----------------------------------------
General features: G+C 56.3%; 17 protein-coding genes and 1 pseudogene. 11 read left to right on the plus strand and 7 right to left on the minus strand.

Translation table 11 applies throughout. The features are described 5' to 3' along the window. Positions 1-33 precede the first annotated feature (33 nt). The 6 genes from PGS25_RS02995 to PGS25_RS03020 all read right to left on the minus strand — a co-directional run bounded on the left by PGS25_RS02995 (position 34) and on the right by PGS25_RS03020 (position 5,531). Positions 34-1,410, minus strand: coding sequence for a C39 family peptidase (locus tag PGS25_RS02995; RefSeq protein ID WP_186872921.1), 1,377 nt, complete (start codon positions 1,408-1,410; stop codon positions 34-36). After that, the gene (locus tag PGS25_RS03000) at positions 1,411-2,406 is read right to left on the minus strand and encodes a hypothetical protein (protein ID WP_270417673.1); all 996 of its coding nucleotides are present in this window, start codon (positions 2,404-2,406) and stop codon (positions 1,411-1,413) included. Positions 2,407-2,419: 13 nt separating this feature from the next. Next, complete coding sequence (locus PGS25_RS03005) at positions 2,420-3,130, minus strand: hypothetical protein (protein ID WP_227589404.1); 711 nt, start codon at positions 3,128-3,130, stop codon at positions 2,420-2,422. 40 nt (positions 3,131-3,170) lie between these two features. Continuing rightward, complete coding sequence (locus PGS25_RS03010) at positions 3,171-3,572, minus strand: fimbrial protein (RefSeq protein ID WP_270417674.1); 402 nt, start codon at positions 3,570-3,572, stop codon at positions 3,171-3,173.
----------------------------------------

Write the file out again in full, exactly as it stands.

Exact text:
General features: G+C 56.3%; 17 protein-coding genes and 1 pseudogene. 11 read left to right on the plus strand and 7 right to left on the minus strand.

Translation table 11 applies throughout. The features are described 5' to 3' along the window. Positions 1-33 precede the first annotated feature (33 nt). The 6 genes from PGS25_RS02995 to PGS25_RS03020 all read right to left on the minus strand — a co-directional run bounded on the left by PGS25_RS02995 (position 34) and on the right by PGS25_RS03020 (position 5,531). Positions 34-1,410, minus strand: coding sequence for a C39 family peptidase (locus tag PGS25_RS02995; RefSeq protein ID WP_186872921.1), 1,377 nt, complete (start codon positions 1,408-1,410; stop codon positions 34-36). After that, the gene (locus tag PGS25_RS03000) at positions 1,411-2,406 is read right to left on the minus strand and encodes a hypothetical protein (protein ID WP_270417673.1); all 996 of its coding nucleotides are present in this window, start codon (positions 2,404-2,406) and stop codon (positions 1,411-1,413) included. Positions 2,407-2,419: 13 nt separating this feature from the next. Next, complete coding sequence (locus PGS25_RS03005) at positions 2,420-3,130, minus strand: hypothetical protein (protein ID WP_227589404.1); 711 nt, start codon at positions 3,128-3,130, stop codon at positions 2,420-2,422. 40 nt (positions 3,131-3,170) lie between these two features. Continuing rightward, complete coding sequence (locus PGS25_RS03010) at positions 3,171-3,572, minus strand: fimbrial protein (RefSeq protein ID WP_270417674.1); 402 nt, start codon at positions 3,570-3,572, stop codon at positions 3,171-3,173.